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Market project gets nod | The West Australian

A $5 million development styled on Adelaide Central Market could be operational in Busselton within 18 months after it was approved by the Southern Joint Development Assessment Panel.

The 3170m² development slated for West Street’s Power Centre managed to bypass Busselton City Council when developers took the proposal straight to the assessment panel.

The council had attempted to block the project based on concerns it would significantly detract from the commercial primacy, vibrancy and sustainability of the CBD – an area it is working to reinvigorate.

The concerns were reflected in the City twice recommending to the panel that the application be refused.

After initially being rejected by the panel, the developers took the matter to the State Administrative Tribunal where it was determined that the Joint Development Assessment Panel should reconsider its decision.

Last month the panel revisited the decision and approved the development application subject to stringent conditions.

The development will be a single-level pavilion style building and host a series of market stalls as well as dining and licensed areas.

Power Centre owner and developer Allan Erceg said the development would be great for the community, CBD and region.

“We’ll be looking at getting stall holders who sell fresh and organic produce, flowers, premium local wine, craft beers, arts and crafts, chocolate, soap, coffee – but all local WA products,” he said.

“It will be a showcase of all that the South West has to offer. Visitors can come, try things and decide where to head off to first.

“We hope to attract artisans, and people who really haven’t got an opportunity to sell their products. They will be able to set up for a week, a month, a year – depending on what they intend to display.”

Mr Erceg believed the development’s original refusal was due to a lack of detail in the application.

He said the process had clarified the style of business and how it would operate, noting he felt the market would only boost the local economy.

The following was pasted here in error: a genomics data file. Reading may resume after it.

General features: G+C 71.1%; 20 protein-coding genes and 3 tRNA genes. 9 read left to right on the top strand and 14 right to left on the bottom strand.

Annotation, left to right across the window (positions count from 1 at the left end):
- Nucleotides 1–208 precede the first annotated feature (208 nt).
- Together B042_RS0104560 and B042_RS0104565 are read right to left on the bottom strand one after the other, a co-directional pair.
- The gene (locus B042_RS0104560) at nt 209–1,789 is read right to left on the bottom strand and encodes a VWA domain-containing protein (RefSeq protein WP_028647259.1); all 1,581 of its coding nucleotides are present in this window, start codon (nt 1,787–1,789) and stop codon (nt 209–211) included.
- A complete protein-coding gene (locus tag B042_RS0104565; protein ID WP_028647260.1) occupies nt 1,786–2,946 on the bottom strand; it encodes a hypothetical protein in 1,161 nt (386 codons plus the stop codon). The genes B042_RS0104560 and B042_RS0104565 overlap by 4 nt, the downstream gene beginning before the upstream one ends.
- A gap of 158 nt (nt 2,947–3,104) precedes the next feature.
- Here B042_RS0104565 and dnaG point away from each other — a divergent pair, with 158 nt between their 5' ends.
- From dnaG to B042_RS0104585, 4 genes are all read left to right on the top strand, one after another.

“We are wanting to enhance not weaken the economic environment, together, as a collective we are a strong magnet,” he said.

“From our point of view, this is exciting and no different to what Kmart and Aldi has done.

“Before those retailers were not in Busselton, and people were travelling to Bunbury or Perth. Those two outlets are attracting 20,000 people a week. I certainly don’t think we have let the town down and this development will be beneficial for Busselton and encourage new people in who might normally drive by.”

Mr Erceg and the design team travelled to Adelaide on Wednesday to meet with the operators of the hugely successful and iconic 150-year-old market.

Busselton Chamber of Commerce and Industry chief executive Jo Richards said the market had the potential to complement the CBD, or be detrimental.

“If we get things right with the activation of the CBD, and get it happening before this development, it could add to the retail space,” she said.

“But we need to get this done with some urgency, as this will significantly impact business in the CBD, no question.”

City of Busselton planning and development services director Paul Needham said the Cityappreciated the panel’s work to address their concerns.

Mr Needham said the City was examining its planning controls to protect the integrity of the city and town centres.

“When the City or a Development Assessment Panel makes a decision on an application for development approval, the role is to assess the proposal against the planning law and policies that apply to the land – not make a broader judgement on whether a proposal is supported or not,” he said.

“If a local government considers that those planning laws and policies are no longer appropriate, then steps can be taken to change them.

“It is expected that proposals to strengthen those controls may be considered by the council in coming months.”

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